The Practice Effect
|Original title||The Practice Effect|
|Cover artist||Peter Goodfellow|
The Practice Effect is a novel by David Brin, written in 1984. The story involves a world in which entropy works in reverse.
A scientist by the name of Dennis Nuel is working at, and attending, an institute of scientific research and pioneering work into the fictional scientific field of "Zievatronics", the manipulation of Time and Space. After the death of his mentor, however, he is taken off the project and another professor takes over.
After a time, the device that has been created to move through space and time, known as the "Zievatron" encounters operational problems and is fixed to the co-ordinates of a world that appears to be very similar to the Earth in most respects, and Dennis is re-recruited to help fix it. He volunteers to be sent to the other world in order to fix the other part of the Zievatron. On arriving to this planet, he finds the Zievatron dismantled and critical parts of it missing. Of the three surveillance robots sent through to this planet, he finds two have also been broken apart. After a while, he finds the last robot, intact and still functioning, and uses it to view any recorded images that might help him identify what it was that happened to the Zievatron.
In this world, instead of objects wearing out as you use them, they improve. This is referred to as the Practice Effect. For example, swords get sharper with use, baskets get stronger the more things they carry, mirrors, furniture and decorations look more attractive the more they are looked at. The downside to this being that an object's condition deteriorates over time if not put to use. Under this system, members of society's higher strata employ servants to Practice their own possessions to perfection.
It is eventually discovered that the Practice Effect is the result of an elusive, biologically-engineered creature known as a Krenegee Beast that causes a change in a law of thermodynamics. This creature emits a field under which the Practice Effect works. The closer one is to the Krenegee Beasts, the more efficient the Practice that is done. The Practice Effect can take many months before an object reaches its maximum point of "practice", but the process is sped up if one is under a Felthesh Trance. The presence of a Krenegee Beast speeds up the process more than a Felthesh Trance.
Table of contents
The chapter titles are all jokes, some puns, most in Latin with one (ch. 6) in French. The translations are included.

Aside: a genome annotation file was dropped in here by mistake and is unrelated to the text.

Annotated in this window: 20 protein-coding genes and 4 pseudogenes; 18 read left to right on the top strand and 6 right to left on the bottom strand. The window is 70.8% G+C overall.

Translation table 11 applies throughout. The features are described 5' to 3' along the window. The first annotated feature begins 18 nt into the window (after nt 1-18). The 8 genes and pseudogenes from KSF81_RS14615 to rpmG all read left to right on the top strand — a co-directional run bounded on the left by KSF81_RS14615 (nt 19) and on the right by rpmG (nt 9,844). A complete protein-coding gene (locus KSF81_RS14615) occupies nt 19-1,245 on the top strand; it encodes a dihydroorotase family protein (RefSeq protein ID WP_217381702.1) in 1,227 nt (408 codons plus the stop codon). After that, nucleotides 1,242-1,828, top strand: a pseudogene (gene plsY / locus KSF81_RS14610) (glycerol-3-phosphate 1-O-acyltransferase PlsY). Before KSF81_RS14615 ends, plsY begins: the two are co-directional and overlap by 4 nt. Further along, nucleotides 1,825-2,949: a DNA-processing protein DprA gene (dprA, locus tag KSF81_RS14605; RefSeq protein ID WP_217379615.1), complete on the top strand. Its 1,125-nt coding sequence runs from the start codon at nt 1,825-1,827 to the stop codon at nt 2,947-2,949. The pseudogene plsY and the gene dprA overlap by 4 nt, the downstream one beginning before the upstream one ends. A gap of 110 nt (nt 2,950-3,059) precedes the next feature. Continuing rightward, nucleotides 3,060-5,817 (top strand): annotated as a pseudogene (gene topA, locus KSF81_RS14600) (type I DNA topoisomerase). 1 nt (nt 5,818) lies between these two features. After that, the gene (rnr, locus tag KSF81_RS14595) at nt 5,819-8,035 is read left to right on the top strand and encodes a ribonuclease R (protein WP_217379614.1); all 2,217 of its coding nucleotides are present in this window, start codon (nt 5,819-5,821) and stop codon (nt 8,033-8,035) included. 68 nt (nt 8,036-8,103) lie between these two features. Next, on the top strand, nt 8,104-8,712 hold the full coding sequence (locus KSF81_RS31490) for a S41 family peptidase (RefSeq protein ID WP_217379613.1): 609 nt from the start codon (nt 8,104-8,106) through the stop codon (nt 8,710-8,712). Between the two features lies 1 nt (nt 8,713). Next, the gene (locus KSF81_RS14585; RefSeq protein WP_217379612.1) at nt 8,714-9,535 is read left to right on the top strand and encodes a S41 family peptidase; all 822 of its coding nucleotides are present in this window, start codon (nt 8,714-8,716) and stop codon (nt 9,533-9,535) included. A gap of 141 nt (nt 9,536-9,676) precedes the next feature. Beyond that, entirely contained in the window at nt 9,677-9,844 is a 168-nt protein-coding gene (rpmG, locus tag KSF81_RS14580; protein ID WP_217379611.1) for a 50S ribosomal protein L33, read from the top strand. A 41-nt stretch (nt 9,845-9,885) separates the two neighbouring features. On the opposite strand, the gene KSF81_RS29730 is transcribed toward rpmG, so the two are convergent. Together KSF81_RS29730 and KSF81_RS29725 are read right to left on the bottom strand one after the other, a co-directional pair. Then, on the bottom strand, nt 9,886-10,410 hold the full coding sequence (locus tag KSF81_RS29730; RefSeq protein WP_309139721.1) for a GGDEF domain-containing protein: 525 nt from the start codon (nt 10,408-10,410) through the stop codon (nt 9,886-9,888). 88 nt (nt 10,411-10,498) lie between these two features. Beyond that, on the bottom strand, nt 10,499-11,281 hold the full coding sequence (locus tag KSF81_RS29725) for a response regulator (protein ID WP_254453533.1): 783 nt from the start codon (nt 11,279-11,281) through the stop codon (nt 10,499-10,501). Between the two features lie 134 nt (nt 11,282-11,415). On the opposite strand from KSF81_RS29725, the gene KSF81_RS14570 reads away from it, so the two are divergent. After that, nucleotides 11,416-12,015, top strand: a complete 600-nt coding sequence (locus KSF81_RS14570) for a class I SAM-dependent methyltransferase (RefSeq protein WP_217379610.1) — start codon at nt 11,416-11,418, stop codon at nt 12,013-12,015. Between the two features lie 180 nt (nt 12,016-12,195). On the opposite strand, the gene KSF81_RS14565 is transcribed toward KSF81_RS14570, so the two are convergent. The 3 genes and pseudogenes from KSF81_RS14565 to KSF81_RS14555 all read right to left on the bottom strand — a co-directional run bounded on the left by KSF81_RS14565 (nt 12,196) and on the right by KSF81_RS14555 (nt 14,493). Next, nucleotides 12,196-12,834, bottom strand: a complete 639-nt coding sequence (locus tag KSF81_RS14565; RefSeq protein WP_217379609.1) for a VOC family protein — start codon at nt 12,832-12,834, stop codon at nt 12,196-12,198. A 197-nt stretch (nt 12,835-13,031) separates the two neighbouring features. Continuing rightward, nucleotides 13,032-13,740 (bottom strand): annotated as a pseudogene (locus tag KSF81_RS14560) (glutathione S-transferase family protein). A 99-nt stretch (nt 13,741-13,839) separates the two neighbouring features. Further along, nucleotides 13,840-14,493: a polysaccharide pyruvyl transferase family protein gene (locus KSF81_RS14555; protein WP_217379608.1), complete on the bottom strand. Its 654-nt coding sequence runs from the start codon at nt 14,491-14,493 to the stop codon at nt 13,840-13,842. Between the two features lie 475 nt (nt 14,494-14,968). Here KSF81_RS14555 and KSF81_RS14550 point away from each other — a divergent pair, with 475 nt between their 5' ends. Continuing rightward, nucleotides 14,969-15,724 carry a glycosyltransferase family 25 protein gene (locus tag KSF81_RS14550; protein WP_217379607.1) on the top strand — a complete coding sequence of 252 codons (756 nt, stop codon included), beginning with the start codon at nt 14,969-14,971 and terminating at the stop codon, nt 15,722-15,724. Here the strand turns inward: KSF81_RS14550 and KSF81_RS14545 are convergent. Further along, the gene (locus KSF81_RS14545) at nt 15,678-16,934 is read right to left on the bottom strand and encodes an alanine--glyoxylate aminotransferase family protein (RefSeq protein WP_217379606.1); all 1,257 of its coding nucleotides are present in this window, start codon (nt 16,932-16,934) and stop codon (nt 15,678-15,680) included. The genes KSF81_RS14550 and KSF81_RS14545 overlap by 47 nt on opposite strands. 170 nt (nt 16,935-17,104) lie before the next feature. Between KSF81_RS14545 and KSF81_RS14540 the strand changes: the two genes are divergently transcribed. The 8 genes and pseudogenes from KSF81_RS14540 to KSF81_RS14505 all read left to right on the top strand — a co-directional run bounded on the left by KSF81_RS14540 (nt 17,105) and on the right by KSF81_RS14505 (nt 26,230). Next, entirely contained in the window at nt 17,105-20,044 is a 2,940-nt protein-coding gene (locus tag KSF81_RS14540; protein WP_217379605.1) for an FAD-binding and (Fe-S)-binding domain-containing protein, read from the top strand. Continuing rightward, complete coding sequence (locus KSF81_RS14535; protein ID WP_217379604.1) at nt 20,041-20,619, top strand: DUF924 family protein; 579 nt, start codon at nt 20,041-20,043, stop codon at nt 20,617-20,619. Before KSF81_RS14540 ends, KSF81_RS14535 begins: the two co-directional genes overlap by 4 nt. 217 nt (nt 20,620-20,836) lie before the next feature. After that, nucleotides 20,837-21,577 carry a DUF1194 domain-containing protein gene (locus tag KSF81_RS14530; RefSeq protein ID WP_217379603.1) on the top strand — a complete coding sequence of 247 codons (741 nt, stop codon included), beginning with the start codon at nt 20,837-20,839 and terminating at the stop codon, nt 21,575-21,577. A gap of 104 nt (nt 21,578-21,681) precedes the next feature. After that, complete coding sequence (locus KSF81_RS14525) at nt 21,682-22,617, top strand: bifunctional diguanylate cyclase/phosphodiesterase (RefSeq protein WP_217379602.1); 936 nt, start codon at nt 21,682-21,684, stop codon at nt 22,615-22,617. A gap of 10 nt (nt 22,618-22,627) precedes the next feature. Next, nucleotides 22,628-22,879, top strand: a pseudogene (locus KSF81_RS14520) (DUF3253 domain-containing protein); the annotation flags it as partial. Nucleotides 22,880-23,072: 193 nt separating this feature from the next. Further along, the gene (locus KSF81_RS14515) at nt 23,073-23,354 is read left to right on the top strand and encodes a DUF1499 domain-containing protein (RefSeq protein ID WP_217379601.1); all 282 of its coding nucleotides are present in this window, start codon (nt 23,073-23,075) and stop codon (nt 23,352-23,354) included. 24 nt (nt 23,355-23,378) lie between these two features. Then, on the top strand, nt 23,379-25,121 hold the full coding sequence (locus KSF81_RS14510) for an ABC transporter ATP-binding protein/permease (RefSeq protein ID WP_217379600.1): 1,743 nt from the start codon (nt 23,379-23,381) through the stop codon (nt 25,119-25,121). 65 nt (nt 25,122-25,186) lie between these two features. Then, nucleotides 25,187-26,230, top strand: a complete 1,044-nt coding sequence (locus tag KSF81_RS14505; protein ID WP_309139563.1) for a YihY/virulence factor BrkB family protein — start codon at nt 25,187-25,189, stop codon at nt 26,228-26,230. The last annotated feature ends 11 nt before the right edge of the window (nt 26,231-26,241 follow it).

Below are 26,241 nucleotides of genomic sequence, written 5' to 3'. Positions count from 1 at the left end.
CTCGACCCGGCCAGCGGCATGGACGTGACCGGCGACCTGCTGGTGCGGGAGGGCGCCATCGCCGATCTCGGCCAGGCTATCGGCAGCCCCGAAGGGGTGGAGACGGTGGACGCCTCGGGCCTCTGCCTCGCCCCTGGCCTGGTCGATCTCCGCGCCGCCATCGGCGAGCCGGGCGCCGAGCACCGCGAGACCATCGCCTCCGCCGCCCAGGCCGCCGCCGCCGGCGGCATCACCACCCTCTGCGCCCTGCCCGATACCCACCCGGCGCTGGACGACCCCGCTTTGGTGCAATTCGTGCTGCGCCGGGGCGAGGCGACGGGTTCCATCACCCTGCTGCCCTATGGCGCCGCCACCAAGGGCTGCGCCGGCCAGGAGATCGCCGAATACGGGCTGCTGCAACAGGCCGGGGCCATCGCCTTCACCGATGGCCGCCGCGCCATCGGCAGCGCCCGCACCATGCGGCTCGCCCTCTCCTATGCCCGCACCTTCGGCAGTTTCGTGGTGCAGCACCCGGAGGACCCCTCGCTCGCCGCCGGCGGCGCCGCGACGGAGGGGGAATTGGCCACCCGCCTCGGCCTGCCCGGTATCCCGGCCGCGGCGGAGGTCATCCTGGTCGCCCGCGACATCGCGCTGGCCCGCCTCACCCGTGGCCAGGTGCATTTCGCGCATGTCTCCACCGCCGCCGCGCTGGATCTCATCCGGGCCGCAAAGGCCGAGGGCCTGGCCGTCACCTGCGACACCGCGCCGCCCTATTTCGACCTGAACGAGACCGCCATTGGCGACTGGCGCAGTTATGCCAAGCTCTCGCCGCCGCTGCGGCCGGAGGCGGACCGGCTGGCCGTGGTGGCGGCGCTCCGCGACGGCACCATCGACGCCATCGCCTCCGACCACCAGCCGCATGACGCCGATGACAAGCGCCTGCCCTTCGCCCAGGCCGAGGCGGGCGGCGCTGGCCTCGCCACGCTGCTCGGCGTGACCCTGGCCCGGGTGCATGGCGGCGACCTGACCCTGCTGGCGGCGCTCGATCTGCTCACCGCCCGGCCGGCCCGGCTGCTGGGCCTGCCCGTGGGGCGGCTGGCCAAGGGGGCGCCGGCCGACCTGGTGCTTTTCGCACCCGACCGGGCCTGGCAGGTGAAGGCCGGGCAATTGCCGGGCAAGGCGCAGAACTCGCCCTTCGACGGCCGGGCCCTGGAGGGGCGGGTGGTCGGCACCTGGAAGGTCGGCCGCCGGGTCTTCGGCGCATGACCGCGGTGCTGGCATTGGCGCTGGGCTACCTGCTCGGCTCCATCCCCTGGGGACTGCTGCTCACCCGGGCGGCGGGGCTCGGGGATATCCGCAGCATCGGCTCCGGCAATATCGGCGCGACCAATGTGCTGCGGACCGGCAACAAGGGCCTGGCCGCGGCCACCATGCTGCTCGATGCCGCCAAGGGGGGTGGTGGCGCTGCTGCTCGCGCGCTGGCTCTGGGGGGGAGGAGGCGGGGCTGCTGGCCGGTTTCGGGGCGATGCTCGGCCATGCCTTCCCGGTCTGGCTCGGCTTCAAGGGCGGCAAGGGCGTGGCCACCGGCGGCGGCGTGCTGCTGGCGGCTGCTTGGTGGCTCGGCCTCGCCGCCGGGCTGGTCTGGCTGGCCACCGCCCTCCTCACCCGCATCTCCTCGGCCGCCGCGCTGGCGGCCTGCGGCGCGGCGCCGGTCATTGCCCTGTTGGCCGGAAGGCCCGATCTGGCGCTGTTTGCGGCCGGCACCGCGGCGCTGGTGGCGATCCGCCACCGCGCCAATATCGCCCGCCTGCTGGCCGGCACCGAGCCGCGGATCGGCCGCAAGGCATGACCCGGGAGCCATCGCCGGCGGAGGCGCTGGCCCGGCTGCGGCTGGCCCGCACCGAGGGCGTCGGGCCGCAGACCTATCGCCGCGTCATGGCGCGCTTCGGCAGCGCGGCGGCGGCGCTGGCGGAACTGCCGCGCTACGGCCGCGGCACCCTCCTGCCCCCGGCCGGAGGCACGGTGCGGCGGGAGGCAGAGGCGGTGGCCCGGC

- Sooee generis – "'Sooee' is a classic call farmers would use to summon pigs for a meal. Pixolet resembles a pig. Hence "Sooee Generis" is a one-of-a-kind pig."
- Cogito, ergo tutti frutti – "'Cogito, Ergo Tutti Fruitti' refers to a flavor of ice cream and hence stands for "I think, therefore I scream," which is spelled out in the chapter."
- Nom de Terre – tr. 'name of the land' but in the context of the chapter a play on 'Nom de Guerre'. This is also a pun on 'pomme de terre' the french word for potato which translates directly to, apple of the earth. The name of the planet being 'Tater' a common slang for potato. Making the nomme de terre a pomme de terre.
- The best way to Carnegie Hall – (... is practice)
- Transom dental – a play on 'transcendental' "'Transom Dental' - refers to the chapter's chief event, practicing dental floss into a cutting tool that lets characters escape over a wall. A transom was a window that would open part way over an office door to let in air. Hence the phrase "I got in over the transom" meant "I used an unconventional means to pass over a barrier." Combining that with dental floss offers a pun on 'transcendental' surpassing an obstacle."
- Ballon d'essai – trial balloon
- Pundit Nero – Pandit Nehru, first Prime Minister of India.
- "Eurekaarrgh" – a more accurate variation of 'eureka' A portmanteau of eureka and arrgh, a commonly used distressed scream in literature
- Discus jestus – majesty Disc. An alternate Latin meaning, in the chapter context: "Quoit Jester" = "Court Jester"
- Sic biscuitus disintegratum – or 'this is how the cookie crumbles'
- Et two toots – or 'Et tu, Brute?'
- Semper ubi sub ubi – tr. 'always where under where' but in the context of the chapter, 'always wear underwear'
Algis Budrys found the novel's premise appealing, praising Brin's "really first-rate SFnal idea," but its execution disappointing, leaving little of interest but plot details once the central mystery was explained at the novel's midpoint, "and as a plotsmith Brin is just another guy." The SF Encyclopedia considers it "less successful" than Brin's series work, and notes that its premise is "oddly Lamarckian". Charlie Jane Anders, however, has cited it as a work that will "make [the reader] more passionate about science".
- ^ "DAVID BRIN: The Practice Effect". www.davidbrin.com.
- ^ "Books", F&SF, July 1984, p.25
- ^ David Brin, at the SF Encyclopedia; by John Clute, first published September 17, 2011; retrieved February 20, 2017
- ^ 10 Great Novels That Will Make You More Passionate About Science, by Charlie Jane Anders, at Io9; published August 7, 2014; retrieved February 20, 2017